Security Deposit

Posted on Apr 1, 2013 in Landlord Tenant Information, OCP

The security deposit is monies paid by or for the tenant. It cannot exceed one month’s rent and it could include other deposits, such as key or pet deposits.

The landlord can use the security deposit for unpaid rent, failure to return keys, cleaning costs if the tenant did not leave the unit in as clean a condition as it was at the start of the tenancy, and for accidental or intentional damages to the unit caused by the tenant. The landlord cannot make deductions from the security deposit for normal wear and tear. The landlord has the right to keep the entire security deposit when the tenant wrongfully quits the dwelling unit. Wrongfully quit is defined as a tenant who is absent from the unit for a continuous period of 20 days or more, without paying rent and without written notice to the landlord.

If the landlord keeps a tenant’s security deposit at the end of the tenancy , the tenant must be notified in writing as to the reasons for retaining part or all of the deposit, and be given an itemized list of the deductions, along with the cost of each deduction, and written evidence such as copies of receipts, estimates or invoices for each deduction made. The balance of the security deposit, after the deductions, must be returned to the tenant no later than fourteen days after the rental agreement is terminated. If the landlord does not notify the tenant within fourteen days after the termination of the rental agreement that a part or all of the deposit is to be retained, then the landlord must return all of the security deposit. This action will not prevent the landlord from counter-suing the tenant at a later date for damages caused by a tenant.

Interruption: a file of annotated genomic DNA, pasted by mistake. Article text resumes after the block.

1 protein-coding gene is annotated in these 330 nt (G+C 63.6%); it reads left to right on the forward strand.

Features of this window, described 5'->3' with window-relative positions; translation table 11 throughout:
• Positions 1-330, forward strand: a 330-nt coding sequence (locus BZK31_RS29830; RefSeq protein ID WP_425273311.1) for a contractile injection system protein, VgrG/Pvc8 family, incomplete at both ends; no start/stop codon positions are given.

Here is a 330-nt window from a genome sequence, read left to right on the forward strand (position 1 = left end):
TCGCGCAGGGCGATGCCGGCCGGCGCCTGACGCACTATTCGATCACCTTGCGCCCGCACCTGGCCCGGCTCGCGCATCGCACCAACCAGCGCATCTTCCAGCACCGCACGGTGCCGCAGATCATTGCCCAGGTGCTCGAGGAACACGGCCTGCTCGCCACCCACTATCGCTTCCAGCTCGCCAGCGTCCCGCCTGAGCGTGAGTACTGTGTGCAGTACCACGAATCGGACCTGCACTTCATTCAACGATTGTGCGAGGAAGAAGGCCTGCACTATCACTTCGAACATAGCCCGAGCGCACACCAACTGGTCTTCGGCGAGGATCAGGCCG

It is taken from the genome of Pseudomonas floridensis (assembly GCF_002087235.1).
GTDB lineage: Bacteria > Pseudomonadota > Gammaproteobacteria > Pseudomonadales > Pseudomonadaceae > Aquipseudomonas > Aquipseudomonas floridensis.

Under Hawaii law, the landlord is in compliance with the 14-day requirement, if the notice is mailed to the tenant, preferably certified mail, return receipt requested, and postmarked before midnight on the fourteenth day after the termination date, or if the tenant acknowledges, preferably in writing, receipt of the security deposit within the fourteen-day limit.

If the landlord and tenant disagree about the landlord’s right to retain part or all of the security deposit, the tenant can file a claim in Small Claims Court no later than one year after the termination of the rental agreement.